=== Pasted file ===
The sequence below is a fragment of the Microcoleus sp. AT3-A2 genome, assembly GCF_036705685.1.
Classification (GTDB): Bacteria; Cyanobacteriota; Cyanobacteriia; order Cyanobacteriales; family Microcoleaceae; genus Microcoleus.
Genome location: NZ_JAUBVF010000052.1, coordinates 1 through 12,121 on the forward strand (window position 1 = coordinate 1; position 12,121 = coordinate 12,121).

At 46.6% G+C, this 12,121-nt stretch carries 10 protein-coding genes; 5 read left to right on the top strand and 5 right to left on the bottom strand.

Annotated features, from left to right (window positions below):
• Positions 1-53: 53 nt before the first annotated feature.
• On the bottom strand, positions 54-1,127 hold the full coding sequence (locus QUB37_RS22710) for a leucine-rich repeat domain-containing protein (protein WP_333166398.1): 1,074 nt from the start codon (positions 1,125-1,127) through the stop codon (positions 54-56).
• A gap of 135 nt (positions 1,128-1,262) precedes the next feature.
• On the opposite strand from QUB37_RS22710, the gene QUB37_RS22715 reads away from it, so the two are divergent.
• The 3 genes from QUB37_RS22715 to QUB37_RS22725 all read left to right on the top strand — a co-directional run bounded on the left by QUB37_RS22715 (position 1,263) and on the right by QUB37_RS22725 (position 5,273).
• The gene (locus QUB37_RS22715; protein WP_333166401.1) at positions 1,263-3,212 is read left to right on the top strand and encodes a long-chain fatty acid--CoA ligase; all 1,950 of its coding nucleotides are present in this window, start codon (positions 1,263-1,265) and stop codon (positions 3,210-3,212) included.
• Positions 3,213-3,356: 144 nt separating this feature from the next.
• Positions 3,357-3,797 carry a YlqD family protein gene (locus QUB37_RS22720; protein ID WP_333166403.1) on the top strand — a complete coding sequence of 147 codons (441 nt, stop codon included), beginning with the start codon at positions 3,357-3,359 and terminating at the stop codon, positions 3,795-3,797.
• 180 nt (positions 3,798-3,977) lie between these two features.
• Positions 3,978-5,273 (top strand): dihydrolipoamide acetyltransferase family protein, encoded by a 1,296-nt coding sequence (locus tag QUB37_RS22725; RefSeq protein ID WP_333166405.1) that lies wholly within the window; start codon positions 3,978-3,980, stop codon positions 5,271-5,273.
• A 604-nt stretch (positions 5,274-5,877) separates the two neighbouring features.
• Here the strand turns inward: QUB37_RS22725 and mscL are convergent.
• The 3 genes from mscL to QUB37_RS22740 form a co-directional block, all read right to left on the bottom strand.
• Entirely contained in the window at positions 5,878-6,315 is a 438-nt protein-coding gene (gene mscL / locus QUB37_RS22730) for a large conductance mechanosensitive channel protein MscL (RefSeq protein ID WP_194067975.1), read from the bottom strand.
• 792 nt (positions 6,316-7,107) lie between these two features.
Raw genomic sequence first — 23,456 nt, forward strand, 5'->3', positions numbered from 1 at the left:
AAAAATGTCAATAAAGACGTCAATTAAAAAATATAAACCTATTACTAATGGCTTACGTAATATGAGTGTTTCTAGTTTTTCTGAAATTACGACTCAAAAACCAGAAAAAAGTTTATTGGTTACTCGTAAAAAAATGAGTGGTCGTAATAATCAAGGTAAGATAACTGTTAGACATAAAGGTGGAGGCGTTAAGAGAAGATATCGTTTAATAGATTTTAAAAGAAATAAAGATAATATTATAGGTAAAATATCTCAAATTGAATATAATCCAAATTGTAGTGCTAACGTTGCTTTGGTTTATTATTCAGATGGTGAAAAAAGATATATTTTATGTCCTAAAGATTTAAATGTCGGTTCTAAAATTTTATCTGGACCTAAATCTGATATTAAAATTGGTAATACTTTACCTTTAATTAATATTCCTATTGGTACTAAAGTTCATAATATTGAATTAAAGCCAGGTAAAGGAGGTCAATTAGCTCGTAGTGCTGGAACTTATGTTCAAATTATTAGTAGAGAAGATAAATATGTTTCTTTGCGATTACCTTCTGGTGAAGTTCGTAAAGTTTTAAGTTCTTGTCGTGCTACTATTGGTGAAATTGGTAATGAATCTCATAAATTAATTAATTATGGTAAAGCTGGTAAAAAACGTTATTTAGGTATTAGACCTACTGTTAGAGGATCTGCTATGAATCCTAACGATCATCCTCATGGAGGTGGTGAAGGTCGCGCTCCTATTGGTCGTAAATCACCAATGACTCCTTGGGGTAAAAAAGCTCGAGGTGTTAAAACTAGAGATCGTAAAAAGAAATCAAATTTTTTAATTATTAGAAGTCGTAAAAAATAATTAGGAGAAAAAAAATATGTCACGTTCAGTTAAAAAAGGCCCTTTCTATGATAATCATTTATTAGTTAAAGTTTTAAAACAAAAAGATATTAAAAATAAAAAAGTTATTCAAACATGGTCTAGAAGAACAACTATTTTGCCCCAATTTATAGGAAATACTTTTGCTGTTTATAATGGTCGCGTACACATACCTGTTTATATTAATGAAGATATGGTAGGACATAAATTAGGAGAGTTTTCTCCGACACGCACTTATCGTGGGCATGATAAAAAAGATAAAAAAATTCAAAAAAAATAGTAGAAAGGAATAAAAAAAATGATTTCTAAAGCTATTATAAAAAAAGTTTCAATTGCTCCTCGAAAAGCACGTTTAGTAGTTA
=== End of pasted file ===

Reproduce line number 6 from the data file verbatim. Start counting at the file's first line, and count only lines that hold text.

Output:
• Positions 1-53: 53 nt before the first annotated feature.